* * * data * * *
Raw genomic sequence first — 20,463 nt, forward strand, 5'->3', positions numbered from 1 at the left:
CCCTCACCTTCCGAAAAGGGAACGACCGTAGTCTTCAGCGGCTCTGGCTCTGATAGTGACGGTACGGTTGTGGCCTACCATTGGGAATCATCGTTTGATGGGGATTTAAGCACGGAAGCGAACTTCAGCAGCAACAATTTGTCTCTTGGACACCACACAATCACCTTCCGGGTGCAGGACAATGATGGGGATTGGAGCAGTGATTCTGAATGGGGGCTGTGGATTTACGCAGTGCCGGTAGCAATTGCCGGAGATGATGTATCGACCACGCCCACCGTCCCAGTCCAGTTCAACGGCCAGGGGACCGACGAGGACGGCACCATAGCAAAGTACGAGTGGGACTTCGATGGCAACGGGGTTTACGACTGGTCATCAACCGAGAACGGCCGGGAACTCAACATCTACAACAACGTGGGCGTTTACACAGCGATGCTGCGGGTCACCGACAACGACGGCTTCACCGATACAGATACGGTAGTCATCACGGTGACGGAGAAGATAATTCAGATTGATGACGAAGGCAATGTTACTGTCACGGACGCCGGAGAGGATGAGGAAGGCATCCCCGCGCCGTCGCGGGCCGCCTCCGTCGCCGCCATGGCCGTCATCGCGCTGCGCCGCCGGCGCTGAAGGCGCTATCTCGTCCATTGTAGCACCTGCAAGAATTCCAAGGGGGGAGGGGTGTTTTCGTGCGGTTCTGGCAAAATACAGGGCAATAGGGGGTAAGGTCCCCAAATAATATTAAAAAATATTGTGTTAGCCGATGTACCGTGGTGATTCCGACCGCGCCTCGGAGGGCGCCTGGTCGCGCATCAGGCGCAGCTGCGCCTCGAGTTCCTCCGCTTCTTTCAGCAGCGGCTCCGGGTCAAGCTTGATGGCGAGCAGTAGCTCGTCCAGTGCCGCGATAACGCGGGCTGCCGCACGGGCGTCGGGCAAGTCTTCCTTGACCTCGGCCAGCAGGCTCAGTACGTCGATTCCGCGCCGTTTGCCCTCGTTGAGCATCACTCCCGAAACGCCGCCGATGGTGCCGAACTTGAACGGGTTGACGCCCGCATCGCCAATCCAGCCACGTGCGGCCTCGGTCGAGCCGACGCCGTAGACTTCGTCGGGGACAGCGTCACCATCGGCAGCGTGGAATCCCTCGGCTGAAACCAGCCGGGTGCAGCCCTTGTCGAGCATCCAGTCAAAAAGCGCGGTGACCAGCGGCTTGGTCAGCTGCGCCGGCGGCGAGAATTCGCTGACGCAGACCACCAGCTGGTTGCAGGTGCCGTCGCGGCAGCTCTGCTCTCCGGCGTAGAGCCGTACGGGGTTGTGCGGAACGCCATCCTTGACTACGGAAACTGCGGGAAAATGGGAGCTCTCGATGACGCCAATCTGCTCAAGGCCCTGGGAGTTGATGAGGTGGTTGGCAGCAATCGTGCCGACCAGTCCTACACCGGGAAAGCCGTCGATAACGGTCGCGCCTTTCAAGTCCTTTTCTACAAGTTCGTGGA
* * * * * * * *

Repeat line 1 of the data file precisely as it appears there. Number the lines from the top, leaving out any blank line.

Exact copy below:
Raw genomic sequence first — 20,463 nt, forward strand, 5'->3', positions numbered from 1 at the left: